Looking at a picture of the Eastern Sierra Mountains with snow-capped tops is a delight to behold. At times it seems as if the photographs taken of these majestic peaks have been tampered with in order to make them look better than they are in reality. But then seeing, smelling, and walking the base of such mammoth rocks illuminates the reality that its pictures are a faint glimmer of the actual glories they possess. And, the joy of both experiences can’t compare for the former is a taste in abstraction, whereas the latter is a plunge into actual elation.
The queen of Sheba had a similar experience when she heard of king Solomon’s fame. After answering all of her questions with absolute clarity all that was in her heart, the text reads:
“3 When the queen of Sheba had seen the wisdom of Solomon, the house which he had built, 4 the food at his table, the seating of his servants, the attendance of his ministers and their attire, his cupbearers and their attire, and his stairway by which he went up to the house of the Lord, she was breathless.” (9:3-4)
Note that to “hear” or to “see” through the words eye picture is one thing, but to actually taste and see the reality is incomparable. The text continues to unfold her experience:
“ 5 Then she said to the king, “It was a true report which I heard in my own land about your words and your wisdom.6 Nevertheless I did not believe their reports until I came and my eyes had seen it. And behold, the half of the greatness of your wisdom was not told me. You surpass the report that I heard. 7 How blessed are your men, how blessed are these your servants who stand before you continually and hear your wisdom. 8 Blessed be the Lord your God who delighted in you, setting you on His throne as king for the Lord your God; because your God loved Israel establishing them forever, therefore He made you king over them, to do justice and righteousness.” (9:5-8)
There are many lessons here to note. First, there’s a difference between hearing about, as opposed to seeing and tasting this wisdom. Now while Solomon’s riches astounded her, it was the wisdom with which he answered and disclosed to her every question that threw her over the edge. How about Jesus’ wisdom, do we ever consider him as a top tier thinker among the great thinkers in recorded history? According to Mathew 12:42, not even Solomon can compare to Christ’s wisdom and knowledge:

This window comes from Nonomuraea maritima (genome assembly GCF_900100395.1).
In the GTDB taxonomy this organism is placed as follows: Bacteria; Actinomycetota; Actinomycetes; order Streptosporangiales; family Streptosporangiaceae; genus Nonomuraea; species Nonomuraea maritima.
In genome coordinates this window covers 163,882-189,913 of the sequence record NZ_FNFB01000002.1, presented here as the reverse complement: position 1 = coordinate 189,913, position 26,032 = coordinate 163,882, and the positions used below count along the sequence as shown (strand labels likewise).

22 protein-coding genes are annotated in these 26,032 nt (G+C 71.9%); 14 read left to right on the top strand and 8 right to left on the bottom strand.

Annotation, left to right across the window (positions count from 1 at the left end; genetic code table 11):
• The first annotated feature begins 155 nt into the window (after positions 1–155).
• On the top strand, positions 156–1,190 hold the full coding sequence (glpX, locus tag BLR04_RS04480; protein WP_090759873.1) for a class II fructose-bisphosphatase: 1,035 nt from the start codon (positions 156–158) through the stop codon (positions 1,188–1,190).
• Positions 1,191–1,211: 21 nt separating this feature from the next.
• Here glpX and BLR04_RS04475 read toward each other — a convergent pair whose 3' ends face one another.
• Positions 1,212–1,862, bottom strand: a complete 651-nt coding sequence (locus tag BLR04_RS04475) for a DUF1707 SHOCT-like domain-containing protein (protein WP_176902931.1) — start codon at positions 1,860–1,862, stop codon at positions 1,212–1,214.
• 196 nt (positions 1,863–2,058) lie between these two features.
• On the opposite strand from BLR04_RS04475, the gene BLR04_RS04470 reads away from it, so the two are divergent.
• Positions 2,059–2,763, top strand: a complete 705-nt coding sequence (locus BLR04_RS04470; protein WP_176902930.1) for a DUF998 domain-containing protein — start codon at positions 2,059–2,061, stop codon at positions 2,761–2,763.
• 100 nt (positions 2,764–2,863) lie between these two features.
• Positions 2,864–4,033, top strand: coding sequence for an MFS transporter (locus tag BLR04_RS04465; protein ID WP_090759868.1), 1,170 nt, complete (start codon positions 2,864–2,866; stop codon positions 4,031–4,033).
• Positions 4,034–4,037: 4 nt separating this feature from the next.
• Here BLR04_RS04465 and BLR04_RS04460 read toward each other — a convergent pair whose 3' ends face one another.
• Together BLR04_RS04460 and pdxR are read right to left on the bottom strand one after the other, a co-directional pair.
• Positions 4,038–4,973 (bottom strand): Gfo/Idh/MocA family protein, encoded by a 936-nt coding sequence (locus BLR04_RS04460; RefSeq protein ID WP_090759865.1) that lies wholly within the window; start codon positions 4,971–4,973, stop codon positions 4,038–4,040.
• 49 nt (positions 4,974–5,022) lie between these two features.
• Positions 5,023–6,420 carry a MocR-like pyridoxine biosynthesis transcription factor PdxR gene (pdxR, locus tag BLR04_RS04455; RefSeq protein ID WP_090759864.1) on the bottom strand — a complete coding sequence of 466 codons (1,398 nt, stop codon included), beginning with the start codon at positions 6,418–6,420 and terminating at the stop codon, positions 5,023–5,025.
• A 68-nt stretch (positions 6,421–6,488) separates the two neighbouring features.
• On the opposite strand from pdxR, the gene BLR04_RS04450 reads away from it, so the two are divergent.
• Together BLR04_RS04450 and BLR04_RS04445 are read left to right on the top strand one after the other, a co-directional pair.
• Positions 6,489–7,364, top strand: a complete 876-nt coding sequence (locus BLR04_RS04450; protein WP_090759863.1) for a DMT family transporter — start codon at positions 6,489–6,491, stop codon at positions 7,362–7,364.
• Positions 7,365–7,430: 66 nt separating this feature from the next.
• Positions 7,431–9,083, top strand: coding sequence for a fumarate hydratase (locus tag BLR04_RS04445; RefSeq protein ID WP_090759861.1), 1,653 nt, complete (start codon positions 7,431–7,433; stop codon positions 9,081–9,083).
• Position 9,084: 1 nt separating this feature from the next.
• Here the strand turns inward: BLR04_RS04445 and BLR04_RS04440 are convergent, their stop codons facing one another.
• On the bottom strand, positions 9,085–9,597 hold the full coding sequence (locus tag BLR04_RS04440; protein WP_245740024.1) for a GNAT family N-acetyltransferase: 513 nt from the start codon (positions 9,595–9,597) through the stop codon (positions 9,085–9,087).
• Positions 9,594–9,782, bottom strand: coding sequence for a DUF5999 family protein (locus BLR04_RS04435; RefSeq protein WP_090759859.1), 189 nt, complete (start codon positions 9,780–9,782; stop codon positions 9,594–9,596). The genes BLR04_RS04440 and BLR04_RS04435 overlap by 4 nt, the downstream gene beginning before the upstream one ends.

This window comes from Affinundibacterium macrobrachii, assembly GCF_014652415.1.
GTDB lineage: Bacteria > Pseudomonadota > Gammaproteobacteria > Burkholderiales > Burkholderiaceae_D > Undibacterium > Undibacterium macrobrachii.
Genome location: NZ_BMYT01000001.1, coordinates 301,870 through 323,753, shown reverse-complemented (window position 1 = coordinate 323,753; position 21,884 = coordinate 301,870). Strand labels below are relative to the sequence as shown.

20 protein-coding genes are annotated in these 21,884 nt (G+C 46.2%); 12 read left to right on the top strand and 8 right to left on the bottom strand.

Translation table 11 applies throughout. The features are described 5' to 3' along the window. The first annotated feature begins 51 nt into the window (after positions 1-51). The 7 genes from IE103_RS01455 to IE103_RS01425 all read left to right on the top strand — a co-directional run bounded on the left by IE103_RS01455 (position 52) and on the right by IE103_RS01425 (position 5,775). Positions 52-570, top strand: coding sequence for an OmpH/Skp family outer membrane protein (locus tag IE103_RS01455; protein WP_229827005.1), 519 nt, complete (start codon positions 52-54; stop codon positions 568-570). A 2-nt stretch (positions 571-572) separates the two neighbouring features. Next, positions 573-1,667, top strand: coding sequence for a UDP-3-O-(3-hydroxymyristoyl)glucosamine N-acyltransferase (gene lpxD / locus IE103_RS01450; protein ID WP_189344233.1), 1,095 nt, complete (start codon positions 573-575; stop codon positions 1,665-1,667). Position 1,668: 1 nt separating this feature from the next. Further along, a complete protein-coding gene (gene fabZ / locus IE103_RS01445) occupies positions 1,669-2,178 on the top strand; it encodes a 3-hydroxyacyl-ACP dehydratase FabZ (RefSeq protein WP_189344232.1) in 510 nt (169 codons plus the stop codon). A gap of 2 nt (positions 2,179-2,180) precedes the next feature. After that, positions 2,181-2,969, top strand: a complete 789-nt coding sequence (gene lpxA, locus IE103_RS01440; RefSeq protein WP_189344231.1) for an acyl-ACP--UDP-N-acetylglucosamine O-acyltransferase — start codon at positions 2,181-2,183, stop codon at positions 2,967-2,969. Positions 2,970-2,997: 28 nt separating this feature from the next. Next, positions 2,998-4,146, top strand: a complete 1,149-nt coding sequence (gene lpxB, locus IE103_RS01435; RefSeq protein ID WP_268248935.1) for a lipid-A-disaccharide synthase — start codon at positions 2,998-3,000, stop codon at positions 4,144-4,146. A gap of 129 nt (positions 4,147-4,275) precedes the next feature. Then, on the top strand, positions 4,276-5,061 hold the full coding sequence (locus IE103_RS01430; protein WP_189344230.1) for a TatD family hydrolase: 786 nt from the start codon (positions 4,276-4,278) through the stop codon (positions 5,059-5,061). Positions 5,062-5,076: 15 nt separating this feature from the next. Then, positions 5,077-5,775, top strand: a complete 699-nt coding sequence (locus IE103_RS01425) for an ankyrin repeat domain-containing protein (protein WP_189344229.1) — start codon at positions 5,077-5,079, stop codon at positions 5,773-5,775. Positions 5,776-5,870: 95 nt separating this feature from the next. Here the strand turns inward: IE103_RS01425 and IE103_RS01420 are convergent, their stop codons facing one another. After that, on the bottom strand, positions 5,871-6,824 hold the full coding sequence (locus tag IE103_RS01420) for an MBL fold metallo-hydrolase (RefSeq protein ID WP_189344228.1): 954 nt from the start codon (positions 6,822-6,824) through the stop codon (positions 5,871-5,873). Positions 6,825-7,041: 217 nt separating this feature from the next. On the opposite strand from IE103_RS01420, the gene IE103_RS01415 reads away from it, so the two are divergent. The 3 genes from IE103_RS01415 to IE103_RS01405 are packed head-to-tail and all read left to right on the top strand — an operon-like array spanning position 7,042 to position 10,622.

“The Queen of the South will rise up with this generation at the judgment and will condemn it, because she came from the ends of the earth to hear the wisdom of Solomon; and behold, something greater than Solomon is here.”
This wisdom and knowledge that’s from another age came in Jesus’ proclamation of the kingdom of God where much confusion had to be corrected for the Jews regarding the Torah (Mt.11-12). Unlike any Old Testament prophet, Jesus preached himself as the message; he was God incarnate and thus superseded the splendor of Solomon.
Second, when the queen says, “the half of the greatness of your wisdom was not told me”, reveals that there’s so much more that words could have described. Solomon serves as a shadow example of the breath, width, height and depth of God’s wisdom and splendor that surpasses our ability to imagine or think. It’s precisely this wisdom that culminates in the cross of Christ and its preaching that’s hidden from all of us until God the Holy Spirit opens our eyes to see and taste the glories of God’s majesty revealed in Christ Jesus (1 Cor.2:1-16).
Third, to be continuously before said wisdom is cause for deep happiness in the soul. “How blessed are your men…servants…” Why, because it’s utterly rare and delightful. That is, the knowledge and wisdom of God was given to Solomon by God because the king feared the LORD. If the notion of God’s wisdom and knowledge conjures up a boring notion, then we haven’t tasted said knowledge or wisdom.
Jesus said that he was greater than Solomon (Mt.12); the Hebrews writer explains that Jesus upholds creation by the word of his power (Heb.1:1-3) and thus by virtue is better than the rest of creation combined. And the reason the generation of Jesus will be judged more strictly than other generations is based strictly on the ontological status of the one speaking.
Fourth, the place of power belongs to God always, but Solomon is placed as God’s vice regent to do justice, and righteousness (v.8). The qualities of love and delight, justice and righteousness are what moved God to make Solomon king over Israel. God delighted in Solomon and thus set him up on the throne of power which ultimately belongs to God, not man. Moreover, it was God’s love for Israel that moved Him to choose Solomon to be their king (v.8.c) for the purpose of doing ruling justly and righteously.
Since God by virtue of being the Creator, is the ground of what is just, right and true, when a nation departs from His ways and ignore the Designers understanding of reality, what ultimately awaits is misery, not bliss.